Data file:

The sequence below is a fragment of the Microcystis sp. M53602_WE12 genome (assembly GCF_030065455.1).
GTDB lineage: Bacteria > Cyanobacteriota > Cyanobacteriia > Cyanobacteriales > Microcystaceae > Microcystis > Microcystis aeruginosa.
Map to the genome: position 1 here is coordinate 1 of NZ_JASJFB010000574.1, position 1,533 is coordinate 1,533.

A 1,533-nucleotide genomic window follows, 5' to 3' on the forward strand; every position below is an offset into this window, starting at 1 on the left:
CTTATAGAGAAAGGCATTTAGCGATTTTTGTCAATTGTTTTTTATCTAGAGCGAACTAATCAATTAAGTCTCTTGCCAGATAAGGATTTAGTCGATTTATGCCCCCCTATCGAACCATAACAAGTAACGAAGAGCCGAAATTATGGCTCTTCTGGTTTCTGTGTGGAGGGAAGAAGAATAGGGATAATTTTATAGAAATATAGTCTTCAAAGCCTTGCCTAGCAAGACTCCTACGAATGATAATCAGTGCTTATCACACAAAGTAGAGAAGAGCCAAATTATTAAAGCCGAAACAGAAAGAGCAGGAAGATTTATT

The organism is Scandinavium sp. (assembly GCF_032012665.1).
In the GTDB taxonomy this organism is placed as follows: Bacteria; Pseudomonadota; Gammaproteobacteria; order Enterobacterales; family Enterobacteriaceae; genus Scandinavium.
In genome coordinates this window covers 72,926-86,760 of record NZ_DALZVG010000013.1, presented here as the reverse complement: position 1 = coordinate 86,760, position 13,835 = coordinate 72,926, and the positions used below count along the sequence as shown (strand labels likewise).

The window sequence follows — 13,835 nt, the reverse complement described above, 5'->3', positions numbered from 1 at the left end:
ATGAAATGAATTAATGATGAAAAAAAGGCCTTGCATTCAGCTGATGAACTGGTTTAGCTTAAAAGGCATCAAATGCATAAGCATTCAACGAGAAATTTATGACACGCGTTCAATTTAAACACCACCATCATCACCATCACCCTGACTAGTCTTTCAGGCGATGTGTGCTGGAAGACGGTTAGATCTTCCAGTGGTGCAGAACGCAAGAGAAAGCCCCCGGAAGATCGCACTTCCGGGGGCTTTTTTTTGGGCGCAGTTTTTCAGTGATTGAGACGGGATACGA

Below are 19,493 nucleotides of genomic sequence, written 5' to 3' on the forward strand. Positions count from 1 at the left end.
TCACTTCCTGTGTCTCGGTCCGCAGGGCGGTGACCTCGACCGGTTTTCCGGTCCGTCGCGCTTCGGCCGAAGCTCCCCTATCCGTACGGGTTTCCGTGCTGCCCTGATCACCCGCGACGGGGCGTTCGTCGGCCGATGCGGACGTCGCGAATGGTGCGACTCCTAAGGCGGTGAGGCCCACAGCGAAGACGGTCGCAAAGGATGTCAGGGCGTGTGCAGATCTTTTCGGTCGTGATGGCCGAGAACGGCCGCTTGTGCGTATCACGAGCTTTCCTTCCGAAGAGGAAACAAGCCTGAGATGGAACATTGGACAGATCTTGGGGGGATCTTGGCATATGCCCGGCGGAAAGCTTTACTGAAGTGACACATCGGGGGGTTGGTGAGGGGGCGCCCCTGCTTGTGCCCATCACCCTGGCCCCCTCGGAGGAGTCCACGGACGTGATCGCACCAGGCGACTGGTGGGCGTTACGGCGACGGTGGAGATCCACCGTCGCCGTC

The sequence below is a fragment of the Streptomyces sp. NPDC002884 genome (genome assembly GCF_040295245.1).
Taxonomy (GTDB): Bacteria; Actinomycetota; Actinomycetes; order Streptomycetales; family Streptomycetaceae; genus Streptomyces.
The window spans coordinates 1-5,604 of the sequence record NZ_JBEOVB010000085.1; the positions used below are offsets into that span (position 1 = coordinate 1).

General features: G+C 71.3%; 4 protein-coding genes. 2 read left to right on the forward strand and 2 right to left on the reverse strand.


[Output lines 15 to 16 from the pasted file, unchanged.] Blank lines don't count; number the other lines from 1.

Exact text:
The window spans coordinates 1-5,604 of the sequence record NZ_JBEOVB010000085.1; the positions used below are offsets into that span (position 1 = coordinate 1).

General features: G+C 71.3%; 4 protein-coding genes. 2 read left to right on the forward strand and 2 right to left on the reverse strand.